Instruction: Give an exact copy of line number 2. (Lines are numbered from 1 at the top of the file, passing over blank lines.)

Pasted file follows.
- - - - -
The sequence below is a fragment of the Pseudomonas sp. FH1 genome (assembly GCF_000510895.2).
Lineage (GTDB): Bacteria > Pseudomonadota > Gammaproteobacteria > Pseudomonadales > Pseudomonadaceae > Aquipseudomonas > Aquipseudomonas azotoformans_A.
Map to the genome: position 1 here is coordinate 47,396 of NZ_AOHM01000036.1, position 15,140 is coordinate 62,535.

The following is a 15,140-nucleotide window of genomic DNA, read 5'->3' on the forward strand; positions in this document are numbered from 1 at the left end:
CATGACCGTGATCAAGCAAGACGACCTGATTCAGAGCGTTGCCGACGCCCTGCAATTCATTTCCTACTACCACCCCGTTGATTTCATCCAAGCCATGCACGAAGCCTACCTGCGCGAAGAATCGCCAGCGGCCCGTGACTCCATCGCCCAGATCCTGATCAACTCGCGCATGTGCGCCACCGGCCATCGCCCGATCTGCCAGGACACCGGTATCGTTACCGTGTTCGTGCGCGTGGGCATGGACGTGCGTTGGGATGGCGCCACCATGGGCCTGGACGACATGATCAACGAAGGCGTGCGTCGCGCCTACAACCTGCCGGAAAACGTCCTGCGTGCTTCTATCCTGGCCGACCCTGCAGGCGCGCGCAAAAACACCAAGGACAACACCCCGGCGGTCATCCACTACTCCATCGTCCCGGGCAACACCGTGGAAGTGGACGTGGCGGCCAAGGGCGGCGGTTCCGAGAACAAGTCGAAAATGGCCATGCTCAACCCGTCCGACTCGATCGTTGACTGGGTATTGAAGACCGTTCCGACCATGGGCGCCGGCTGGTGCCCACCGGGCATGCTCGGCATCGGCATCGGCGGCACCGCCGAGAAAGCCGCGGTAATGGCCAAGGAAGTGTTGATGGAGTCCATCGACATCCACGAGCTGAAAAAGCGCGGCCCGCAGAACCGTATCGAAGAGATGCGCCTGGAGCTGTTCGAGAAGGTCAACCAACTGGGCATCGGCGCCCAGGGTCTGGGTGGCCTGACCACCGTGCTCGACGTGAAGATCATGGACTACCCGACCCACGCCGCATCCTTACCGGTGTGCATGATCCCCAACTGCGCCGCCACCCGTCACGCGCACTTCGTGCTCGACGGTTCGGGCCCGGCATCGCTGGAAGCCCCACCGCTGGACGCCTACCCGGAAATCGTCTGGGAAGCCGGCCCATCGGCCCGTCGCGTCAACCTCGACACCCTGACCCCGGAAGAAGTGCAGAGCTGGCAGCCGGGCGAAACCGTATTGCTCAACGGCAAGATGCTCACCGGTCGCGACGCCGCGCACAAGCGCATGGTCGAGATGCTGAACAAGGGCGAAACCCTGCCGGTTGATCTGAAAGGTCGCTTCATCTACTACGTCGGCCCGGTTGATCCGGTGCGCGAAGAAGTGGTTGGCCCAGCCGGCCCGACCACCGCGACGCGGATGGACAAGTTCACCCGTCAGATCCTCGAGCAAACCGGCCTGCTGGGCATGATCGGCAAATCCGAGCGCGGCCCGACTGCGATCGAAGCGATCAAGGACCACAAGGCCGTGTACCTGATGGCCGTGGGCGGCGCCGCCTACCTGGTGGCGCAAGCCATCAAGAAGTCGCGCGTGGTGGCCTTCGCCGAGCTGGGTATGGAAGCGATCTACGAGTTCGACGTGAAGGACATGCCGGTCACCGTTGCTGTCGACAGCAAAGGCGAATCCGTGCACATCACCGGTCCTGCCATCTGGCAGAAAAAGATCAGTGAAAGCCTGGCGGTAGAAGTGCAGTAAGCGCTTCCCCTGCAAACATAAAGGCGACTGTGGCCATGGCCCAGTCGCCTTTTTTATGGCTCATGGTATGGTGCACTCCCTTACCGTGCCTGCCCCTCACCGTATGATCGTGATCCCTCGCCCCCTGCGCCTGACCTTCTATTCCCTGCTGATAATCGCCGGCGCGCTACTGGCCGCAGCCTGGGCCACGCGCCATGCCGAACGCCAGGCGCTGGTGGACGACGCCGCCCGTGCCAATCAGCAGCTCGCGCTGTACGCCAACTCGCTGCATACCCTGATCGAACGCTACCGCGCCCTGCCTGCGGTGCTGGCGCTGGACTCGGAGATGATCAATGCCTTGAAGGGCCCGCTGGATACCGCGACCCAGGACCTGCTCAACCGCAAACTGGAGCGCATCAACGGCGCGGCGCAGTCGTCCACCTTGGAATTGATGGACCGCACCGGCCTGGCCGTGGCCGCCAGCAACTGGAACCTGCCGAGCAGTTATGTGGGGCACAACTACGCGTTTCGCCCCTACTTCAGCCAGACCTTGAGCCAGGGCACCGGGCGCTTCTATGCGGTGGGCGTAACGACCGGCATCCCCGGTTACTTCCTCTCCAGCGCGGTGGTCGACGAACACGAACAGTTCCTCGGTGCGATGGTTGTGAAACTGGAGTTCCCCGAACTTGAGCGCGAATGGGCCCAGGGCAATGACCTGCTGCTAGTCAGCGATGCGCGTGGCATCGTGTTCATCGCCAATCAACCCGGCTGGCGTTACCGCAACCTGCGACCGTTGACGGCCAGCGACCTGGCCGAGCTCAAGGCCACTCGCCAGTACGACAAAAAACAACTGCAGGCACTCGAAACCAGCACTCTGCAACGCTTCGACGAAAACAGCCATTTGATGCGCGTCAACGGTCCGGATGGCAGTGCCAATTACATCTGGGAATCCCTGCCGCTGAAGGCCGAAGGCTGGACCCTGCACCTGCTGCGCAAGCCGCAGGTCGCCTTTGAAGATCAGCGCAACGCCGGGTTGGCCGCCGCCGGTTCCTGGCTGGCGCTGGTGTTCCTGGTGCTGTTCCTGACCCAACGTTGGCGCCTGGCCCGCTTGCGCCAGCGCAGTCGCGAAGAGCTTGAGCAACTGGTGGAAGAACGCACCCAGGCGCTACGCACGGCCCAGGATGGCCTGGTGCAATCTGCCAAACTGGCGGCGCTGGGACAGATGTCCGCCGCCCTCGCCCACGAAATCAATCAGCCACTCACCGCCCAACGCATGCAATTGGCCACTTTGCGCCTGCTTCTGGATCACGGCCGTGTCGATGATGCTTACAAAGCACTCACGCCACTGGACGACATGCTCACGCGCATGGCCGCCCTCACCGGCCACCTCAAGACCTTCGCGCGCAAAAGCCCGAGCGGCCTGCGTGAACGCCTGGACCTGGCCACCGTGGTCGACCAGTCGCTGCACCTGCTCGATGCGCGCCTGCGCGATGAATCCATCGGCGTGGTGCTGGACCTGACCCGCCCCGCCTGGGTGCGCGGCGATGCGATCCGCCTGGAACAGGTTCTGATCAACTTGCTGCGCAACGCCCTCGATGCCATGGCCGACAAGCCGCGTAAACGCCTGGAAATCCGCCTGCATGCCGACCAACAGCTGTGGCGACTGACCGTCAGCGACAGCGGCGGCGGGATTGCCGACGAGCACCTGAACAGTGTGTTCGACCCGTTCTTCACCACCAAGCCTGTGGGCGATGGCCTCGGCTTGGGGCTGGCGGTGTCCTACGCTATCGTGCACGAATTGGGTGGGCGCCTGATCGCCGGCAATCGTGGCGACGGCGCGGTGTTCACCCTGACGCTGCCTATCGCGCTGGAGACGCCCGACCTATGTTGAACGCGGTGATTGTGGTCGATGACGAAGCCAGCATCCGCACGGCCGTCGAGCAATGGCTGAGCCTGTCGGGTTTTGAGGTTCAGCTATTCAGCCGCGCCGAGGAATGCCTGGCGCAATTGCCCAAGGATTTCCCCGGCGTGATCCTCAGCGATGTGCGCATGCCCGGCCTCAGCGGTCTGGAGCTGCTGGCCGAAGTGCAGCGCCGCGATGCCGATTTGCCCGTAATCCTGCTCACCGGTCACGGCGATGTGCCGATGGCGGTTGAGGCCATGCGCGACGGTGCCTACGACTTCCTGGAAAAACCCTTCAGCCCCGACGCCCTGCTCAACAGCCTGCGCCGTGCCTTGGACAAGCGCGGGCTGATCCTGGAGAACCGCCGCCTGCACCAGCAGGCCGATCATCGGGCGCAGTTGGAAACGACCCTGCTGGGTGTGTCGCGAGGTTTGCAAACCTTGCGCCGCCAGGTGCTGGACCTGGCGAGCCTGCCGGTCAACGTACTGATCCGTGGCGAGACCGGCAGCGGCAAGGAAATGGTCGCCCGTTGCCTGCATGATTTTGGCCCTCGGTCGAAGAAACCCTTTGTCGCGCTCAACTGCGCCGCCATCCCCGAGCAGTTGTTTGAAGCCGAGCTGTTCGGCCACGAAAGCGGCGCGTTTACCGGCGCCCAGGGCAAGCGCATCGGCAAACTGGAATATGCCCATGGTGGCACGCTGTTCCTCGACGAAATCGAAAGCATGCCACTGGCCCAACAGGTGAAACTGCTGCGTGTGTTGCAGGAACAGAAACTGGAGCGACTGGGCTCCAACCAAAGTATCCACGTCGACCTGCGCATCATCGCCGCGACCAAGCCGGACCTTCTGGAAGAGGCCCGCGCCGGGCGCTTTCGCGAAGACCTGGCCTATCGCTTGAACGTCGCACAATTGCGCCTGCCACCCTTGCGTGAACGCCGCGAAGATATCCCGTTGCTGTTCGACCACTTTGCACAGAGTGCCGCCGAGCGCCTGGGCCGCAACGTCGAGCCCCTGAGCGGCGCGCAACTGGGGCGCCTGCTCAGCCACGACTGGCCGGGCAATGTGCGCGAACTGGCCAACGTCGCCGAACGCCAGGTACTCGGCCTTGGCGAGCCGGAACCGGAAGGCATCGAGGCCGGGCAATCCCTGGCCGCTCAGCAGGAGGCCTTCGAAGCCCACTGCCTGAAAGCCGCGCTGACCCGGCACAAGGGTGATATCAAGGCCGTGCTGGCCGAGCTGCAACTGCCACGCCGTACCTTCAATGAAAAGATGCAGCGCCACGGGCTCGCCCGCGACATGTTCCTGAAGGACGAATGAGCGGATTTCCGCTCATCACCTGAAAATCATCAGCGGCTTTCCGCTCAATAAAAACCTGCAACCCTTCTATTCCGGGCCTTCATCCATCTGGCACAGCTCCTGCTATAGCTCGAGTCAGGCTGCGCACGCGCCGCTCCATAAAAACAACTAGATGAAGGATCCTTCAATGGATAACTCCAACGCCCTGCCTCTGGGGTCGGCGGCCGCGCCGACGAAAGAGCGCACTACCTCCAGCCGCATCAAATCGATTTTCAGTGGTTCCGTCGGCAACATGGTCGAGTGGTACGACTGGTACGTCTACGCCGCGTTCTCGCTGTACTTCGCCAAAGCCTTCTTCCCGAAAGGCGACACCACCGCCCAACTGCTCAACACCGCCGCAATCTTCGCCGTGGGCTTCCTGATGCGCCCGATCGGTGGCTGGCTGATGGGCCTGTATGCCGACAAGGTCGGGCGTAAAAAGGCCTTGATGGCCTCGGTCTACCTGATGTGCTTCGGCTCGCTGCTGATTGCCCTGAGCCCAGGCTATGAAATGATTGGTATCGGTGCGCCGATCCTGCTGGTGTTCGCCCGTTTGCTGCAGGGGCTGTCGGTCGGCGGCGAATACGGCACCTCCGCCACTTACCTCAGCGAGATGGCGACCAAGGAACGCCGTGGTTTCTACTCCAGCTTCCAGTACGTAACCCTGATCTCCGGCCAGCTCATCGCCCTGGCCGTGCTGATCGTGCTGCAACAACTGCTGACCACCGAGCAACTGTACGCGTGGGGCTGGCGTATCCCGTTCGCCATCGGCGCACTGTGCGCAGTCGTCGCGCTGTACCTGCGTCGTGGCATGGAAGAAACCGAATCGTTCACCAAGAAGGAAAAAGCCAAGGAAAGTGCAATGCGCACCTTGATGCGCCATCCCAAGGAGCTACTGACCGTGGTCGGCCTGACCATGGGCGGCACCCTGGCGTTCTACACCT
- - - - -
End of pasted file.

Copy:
Lineage (GTDB): Bacteria > Pseudomonadota > Gammaproteobacteria > Pseudomonadales > Pseudomonadaceae > Aquipseudomonas > Aquipseudomonas azotoformans_A.